Comment: The fact that the first defendant no longer had a caveatable interest appears to hinge on the form of the nomination, ie that the nominee became “exclusively liable”. By contrast in Six Bruce Pty Ltd v Milatos and Ors [2017] VSC 784 (Blog 8) the plaintiff contracted to sell a property to the first defendant Milatos. He nominated a substitute purchaser AM Land. The first defendant eventually rescinded the contract and caveated on the ground of a lien to secure repayment of money paid under the contract. The caveat did not name the substitute purchaser. An argument that the caveat was defective, at least as to part of the monies paid because the nominee was not named was rejected by Keogh J: after nomination A M land did not acquire rights as purchaser against Six Bruce. The rights and obligations as purchaser remained with Mr Milatos. Keogh J. referred to: Tonelli v Komirra Pty Ltd [1972] VR 737 at 739; Commissioner of State Revenue v Politis [2004] VSC 126, [11]; 428 Lt Bourke St Pty Ltd v Lonsdale St Cafe Pty Ltd & Ors [2009] VSC 133, [24]-[25].


Further, General Condition 18 in the REIV/LIV contract of sale provides that despite nomination the name purchaser remains personally liable for the due performance of all the purchaser’s obligations under the contract.

 

 

8. RECENT SUPREME COURT CASES DEC 2017 – FEB 2018 (2 of 6)

A caveat removed on the balance of convenience to permit refinancing.

Six Bruce Pty Ltd v Milatos and Ors [2017] VSC 784, 19 December 2017, Keogh J. 

The chronology was –

19 February 2016      Plaintiff becomes registered proprietor of a property using funds secured by registered first mortgage. It subsequently defaults under the mortgage.

20 May 2016              VCAT orders that a permit issue allowing construction of a four-storey apartment building on the property.

5 February 2017        Plaintiff contracts to sell the entire property to first defendant.  Deposit paid.   

20 March 2017          Purchaser nominates substitute purchaser.

3 July 2017                 Settlement date extended to 4 August 2017 on the basis that purchaser pay an additional deposit which it (not the nominee) does.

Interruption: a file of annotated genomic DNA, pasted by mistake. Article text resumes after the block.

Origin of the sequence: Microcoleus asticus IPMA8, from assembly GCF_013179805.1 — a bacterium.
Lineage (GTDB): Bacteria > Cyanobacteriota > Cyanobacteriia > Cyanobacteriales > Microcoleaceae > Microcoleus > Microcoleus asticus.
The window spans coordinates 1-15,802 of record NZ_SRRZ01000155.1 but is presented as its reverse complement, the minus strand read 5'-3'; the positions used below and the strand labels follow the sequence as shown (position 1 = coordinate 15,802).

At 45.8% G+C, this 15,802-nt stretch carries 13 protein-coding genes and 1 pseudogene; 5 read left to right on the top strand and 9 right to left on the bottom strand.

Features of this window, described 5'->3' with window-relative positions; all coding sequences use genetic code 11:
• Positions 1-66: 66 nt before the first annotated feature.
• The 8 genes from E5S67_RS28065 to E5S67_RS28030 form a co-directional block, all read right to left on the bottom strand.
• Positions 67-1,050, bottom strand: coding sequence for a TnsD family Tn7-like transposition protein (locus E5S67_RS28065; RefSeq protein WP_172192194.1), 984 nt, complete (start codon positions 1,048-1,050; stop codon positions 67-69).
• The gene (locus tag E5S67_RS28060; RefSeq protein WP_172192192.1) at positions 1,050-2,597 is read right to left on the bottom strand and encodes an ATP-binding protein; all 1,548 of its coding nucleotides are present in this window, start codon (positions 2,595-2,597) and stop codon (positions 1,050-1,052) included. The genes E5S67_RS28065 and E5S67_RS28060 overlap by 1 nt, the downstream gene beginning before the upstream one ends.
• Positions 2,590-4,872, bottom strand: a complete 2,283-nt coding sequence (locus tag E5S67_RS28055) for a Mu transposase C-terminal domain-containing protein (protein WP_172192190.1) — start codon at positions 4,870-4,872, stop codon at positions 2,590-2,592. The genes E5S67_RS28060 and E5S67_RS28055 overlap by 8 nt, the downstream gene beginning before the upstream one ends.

31 July 2017               Purchaser learns of undisclosed drainage easement

affecting the property.

8 August 2017            Vendor serves rescission notice based on non-payment of balance of price.

14 August 2017          Purchaser services rescission notice based on alleged

non-disclosure of the easement in the vendor’s statement.  Vendor retains

deposit.

September 2017        Vendor enters joint venture agreement to develop the property. 

3 October 2017         Purchaser caveats on ground of lien to secure repayment of money paid under the contract.  Caveat does not name the nominee substitute purchaser.  Two registered mortgages and two previous caveats exist.  There is a subsequent caveat.

10 October 2017        Purchaser sues for return of deposit or declaration re caveat.

12 October 2017        Mortgagee sues vendor for repayment under mortgage. 

20 November 2017    Vendor receives refinance offer from other lenders.

27 November 2017    Vendor files Defence to purchaser’s proceeding substantially disputing the claim. 

The vendor commenced a proceeding under s. 90(3) to remove the purchaser’s caveat to permit refinance.  

Keogh J removed the caveat subject to conditions.  His Honour held –  

1.      There was a prima facie case that the caveator had the interest claimed.  The prospects of the vendor being excused under the Sale of Land Act s. 32K(4) for breach of the law in the section 32 statement were entirely uncertain.

2.      The caveat was not required to name the nominee. The effect of the nomination clause was to empower the purchaser to require the vendor to complete the contract by transfer of the property to the name of the nominee.  After nomination the nominee did not acquire rights as purchaser.

3.      However the balance of convenience favoured removal of the caveat because: most of the deposit had been released, presumably by agreement; the trial of the purchaser’s proceeding was distant; without the refinancing a mortgagee’s sale was likely; the vendor undertook not to deal with the property pending determination of the purchaser’s proceeding; the vendor agreed to charge the property to secure the amount of any judgment thus then enabling a further caveat; accordingly the purchaser’s position would probably be improved by the refinancing.